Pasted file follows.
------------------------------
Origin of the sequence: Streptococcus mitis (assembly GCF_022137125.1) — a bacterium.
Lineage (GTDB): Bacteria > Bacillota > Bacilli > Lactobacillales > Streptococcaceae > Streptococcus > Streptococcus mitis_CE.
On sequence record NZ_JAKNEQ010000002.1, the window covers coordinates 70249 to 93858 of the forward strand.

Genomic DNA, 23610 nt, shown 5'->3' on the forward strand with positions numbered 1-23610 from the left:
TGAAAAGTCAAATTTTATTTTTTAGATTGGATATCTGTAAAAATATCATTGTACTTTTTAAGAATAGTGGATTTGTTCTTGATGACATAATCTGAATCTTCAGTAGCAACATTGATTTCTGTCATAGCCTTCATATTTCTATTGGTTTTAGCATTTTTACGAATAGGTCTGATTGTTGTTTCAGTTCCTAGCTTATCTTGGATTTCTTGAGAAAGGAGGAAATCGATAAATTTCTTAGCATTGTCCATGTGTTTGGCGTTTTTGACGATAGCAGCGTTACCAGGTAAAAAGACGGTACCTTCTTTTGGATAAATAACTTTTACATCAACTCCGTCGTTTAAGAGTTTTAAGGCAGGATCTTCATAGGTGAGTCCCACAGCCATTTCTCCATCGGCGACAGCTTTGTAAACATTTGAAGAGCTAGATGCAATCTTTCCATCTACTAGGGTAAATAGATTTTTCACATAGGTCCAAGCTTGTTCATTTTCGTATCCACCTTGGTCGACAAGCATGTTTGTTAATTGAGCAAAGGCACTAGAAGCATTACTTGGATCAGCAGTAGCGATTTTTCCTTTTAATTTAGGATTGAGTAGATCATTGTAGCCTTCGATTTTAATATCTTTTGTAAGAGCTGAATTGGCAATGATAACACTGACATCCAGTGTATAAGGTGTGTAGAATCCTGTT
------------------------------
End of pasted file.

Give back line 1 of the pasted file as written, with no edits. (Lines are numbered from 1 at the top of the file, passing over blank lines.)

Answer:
Origin of the sequence: Streptococcus mitis (assembly GCF_022137125.1) — a bacterium.